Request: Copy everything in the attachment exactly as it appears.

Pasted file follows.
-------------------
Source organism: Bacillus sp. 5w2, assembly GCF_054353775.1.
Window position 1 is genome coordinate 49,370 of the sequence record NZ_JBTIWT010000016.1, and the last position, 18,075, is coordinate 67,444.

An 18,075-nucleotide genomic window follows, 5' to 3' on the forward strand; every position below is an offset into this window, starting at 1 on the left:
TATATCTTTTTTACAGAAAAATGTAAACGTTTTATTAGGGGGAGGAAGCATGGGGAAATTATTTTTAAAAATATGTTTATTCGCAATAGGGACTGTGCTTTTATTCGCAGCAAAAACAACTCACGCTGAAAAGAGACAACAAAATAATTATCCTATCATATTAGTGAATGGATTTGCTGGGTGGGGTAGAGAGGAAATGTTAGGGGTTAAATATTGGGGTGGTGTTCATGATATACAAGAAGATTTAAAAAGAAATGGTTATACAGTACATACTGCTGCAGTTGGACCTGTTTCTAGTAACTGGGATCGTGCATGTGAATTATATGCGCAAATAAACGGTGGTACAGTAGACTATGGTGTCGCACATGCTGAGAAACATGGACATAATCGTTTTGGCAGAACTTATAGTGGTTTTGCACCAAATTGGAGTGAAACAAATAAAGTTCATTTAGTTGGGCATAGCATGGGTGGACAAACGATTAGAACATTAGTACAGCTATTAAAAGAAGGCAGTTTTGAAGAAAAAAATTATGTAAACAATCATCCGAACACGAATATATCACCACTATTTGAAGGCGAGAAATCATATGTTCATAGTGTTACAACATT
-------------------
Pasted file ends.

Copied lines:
Source organism: Bacillus sp. 5w2, assembly GCF_054353775.1.
Window position 1 is genome coordinate 49,370 of the sequence record NZ_JBTIWT010000016.1, and the last position, 18,075, is coordinate 67,444.

An 18,075-nucleotide genomic window follows, 5' to 3' on the forward strand; every position below is an offset into this window, starting at 1 on the left:
TATATCTTTTTTACAGAAAAATGTAAACGTTTTATTAGGGGGAGGAAGCATGGGGAAATTATTTTTAAAAATATGTTTATTCGCAATAGGGACTGTGCTTTTATTCGCAGCAAAAACAACTCACGCTGAAAAGAGACAACAAAATAATTATCCTATCATATTAGTGAATGGATTTGCTGGGTGGGGTAGAGAGGAAATGTTAGGGGTTAAATATTGGGGTGGTGTTCATGATATACAAGAAGATTTAAAAAGAAATGGTTATACAGTACATACTGCTGCAGTTGGACCTGTTTCTAGTAACTGGGATCGTGCATGTGAATTATATGCGCAAATAAACGGTGGTACAGTAGACTATGGTGTCGCACATGCTGAGAAACATGGACATAATCGTTTTGGCAGAACTTATAGTGGTTTTGCACCAAATTGGAGTGAAACAAATAAAGTTCATTTAGTTGGGCATAGCATGGGTGGACAAACGATTAGAACATTAGTACAGCTATTAAAAGAAGGCAGTTTTGAAGAAAAAAATTATGTAAACAATCATCCGAACACGAATATATCACCACTATTTGAAGGCGAGAAATCATATGTTCATAGTGTTACAACATT